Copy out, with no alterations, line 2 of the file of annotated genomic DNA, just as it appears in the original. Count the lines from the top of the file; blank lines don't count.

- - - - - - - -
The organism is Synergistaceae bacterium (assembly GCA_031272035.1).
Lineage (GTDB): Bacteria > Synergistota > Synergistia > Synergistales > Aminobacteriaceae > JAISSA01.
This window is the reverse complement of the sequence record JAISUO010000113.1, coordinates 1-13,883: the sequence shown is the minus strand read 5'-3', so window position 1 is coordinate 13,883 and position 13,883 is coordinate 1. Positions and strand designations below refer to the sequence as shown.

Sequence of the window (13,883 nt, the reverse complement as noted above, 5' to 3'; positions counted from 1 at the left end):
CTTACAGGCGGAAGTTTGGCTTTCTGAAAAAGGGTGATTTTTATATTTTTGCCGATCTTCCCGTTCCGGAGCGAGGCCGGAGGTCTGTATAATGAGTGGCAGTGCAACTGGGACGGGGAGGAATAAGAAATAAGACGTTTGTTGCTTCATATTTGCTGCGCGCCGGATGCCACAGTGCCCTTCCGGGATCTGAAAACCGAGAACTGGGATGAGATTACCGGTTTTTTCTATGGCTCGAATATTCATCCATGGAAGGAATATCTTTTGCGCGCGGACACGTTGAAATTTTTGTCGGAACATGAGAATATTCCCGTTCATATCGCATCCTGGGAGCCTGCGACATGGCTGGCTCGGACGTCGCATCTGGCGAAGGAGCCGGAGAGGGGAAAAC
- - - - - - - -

Lineage (GTDB): Bacteria > Synergistota > Synergistia > Synergistales > Aminobacteriaceae > JAISSA01.